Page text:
HENRICO COUNTY, Va. -- When Joyce Dykes left her West End home Friday morning to run some errands, she got quite a shock.
While stopped at Homeview Drive and Parham Road, near Tucker High School, Dykes saw a large animal running around front yards across the street.
"I said, 'Oh 💩. A bear. A black bear.' And I pulled out my phone to get video," Dykes said.
She also called Henrico Police to report the sighting.
Her video clip captured the bear running across Parham Road.
Dykes said she's lived in the area since 2014 and this was her first neighborhood bear encounter.
"We're going to make sure our garbage is secure," Dykes said upon learning about her new neighbor.
This isnot the first bear sighting in Henrico this year.
"It is very common this time of year to see bears out and about," Henrico Police previously wrote on Twitter.
Bears are typically attracted to neighborhoods in search of food.
The Virginia Department of Wildlife Resources offered the following advice to reduce the likelihood a bear would be attracted to your home:
- Secure your garbage in bear-resistant trash cans or store it in a secure building.
- Keep your grill clean.
- Remove bird feeders if a bear is in the area.
- Don’t put meat scraps in your compost pile.
- Don’t leave pet food outdoors.
- Pick up and remove ripe fruit from fruit trees.
- Make sure your neighbors are following the same recommendations.
"If you see a bear, enjoy watching from a distance. If you come into close contact, back away slowly and remember that bears have a natural distrust of humans and will run when given a safe escape route. If it is up a tree, leave it alone. Keep people and pets away from the tree to allow the bear to leave your property," the Virginia Department of Wildlife advised.
If You Encounter a Bear at Home:
There are no definite rules about what to do if you meet a bear. In almost all cases, the bear will detect you first and leave the area. Unprovoked bear attacks are very rare, and have never been documented in Virginia. If you do meet a bear here are some suggestions:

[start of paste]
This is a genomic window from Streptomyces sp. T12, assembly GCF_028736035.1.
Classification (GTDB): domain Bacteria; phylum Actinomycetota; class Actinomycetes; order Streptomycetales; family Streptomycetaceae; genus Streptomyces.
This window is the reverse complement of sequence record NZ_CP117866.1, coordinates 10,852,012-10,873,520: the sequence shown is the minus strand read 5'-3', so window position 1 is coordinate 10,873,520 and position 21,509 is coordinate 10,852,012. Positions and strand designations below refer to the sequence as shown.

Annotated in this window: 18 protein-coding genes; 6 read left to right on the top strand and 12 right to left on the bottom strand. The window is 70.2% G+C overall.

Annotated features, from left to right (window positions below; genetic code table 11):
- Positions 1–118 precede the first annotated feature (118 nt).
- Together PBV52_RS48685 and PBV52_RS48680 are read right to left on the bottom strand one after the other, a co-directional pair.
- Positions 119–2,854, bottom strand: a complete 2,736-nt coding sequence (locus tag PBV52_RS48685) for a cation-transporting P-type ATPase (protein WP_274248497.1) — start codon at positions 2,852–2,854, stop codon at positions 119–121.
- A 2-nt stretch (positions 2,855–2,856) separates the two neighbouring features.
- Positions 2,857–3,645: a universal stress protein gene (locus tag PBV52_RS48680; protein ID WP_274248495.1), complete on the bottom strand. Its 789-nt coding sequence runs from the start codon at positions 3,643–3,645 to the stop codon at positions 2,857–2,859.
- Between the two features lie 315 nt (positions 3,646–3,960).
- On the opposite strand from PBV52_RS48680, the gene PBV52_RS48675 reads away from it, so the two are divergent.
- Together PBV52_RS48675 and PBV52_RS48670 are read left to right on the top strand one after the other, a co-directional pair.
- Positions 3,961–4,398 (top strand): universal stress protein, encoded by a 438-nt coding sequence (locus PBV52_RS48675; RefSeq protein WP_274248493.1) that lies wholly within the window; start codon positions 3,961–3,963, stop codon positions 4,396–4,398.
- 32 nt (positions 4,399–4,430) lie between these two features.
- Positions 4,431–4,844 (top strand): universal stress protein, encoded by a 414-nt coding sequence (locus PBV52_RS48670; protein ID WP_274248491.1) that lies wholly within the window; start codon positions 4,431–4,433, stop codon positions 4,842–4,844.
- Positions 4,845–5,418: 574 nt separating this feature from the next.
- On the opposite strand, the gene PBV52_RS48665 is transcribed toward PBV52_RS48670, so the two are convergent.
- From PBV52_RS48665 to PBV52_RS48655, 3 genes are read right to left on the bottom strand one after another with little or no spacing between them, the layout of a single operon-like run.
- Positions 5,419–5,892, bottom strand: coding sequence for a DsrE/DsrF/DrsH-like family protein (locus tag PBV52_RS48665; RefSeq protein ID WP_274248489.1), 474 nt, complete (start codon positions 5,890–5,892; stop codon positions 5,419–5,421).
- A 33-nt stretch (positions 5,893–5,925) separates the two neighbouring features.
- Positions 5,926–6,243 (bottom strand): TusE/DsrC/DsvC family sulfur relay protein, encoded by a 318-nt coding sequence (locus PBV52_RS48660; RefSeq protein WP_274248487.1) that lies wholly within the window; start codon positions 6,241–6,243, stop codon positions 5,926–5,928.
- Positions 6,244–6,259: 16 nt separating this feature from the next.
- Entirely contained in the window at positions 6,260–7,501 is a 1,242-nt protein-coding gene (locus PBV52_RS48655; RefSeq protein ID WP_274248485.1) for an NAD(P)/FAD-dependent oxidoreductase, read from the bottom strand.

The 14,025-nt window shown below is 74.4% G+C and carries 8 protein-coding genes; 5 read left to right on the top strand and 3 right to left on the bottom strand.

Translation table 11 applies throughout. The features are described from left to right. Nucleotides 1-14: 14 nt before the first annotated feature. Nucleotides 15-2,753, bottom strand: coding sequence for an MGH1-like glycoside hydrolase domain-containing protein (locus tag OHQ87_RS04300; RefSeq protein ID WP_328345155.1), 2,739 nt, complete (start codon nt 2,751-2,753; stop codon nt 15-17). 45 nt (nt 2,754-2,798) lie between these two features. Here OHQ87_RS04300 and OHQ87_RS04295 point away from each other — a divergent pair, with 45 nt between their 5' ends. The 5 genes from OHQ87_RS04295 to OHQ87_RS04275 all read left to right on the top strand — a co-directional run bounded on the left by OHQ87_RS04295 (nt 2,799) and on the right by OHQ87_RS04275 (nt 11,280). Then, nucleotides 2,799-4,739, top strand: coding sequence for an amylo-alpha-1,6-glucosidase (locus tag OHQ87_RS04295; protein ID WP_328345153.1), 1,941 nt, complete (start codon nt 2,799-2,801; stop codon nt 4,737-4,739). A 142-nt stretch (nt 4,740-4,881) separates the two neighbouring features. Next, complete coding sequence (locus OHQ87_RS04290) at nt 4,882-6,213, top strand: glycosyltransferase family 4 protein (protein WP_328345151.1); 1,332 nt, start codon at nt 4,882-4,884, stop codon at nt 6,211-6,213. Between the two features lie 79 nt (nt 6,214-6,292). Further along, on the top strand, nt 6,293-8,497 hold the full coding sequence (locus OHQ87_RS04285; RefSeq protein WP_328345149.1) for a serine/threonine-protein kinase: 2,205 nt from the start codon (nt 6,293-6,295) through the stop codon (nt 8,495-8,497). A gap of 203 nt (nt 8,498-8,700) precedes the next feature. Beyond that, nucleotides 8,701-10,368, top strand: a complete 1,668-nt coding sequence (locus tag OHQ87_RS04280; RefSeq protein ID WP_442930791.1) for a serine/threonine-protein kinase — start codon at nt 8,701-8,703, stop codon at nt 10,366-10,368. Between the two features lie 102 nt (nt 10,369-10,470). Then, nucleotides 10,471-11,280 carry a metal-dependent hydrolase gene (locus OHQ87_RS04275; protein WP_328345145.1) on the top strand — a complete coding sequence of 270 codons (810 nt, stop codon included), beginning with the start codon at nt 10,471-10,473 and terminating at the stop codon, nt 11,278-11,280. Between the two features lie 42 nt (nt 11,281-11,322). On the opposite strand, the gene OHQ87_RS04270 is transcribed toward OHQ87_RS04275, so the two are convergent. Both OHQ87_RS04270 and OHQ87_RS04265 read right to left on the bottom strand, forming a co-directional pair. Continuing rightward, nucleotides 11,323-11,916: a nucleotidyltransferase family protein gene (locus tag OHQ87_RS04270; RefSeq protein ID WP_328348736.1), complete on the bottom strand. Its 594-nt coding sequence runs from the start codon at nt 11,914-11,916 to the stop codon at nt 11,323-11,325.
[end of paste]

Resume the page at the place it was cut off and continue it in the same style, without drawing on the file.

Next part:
- Stay calm. If you see a bear and it has not seen you, calmly leave the area. As you move away, make noise to let the bear discover your presence.
- Stop. Back away slowly while facing the bear.
- Give the bear plenty of room to escape. Bears rarely attack people unless they feel cornered or provoked.
- Do not run or make any sudden movements. Running could prompt the bear to give chase, and you cannot outrun a bear. If on a trail, step off the trail and slowly leave the area.
- If there is a bear in your yard and it approaches you, make yourself look big and make loud noises. Remain at a safe distance and throw rocks to make the bear feel unwelcome.
- If there is a bear in your house prop open all doors to the outside and get out of the way of the exit. Never close a bear into a room. Make noises and yell at bear to leave the house. Don’t approach the bear but make sure it knows it is violating your territory.
- If you surprise a bear speak softly. This may reassure the bear that you mean it no harm.
- Fight back. If a black bear attacks you, fight back. Black bears have been driven away when people have fought back with rocks, sticks, binoculars and even their bare hands.
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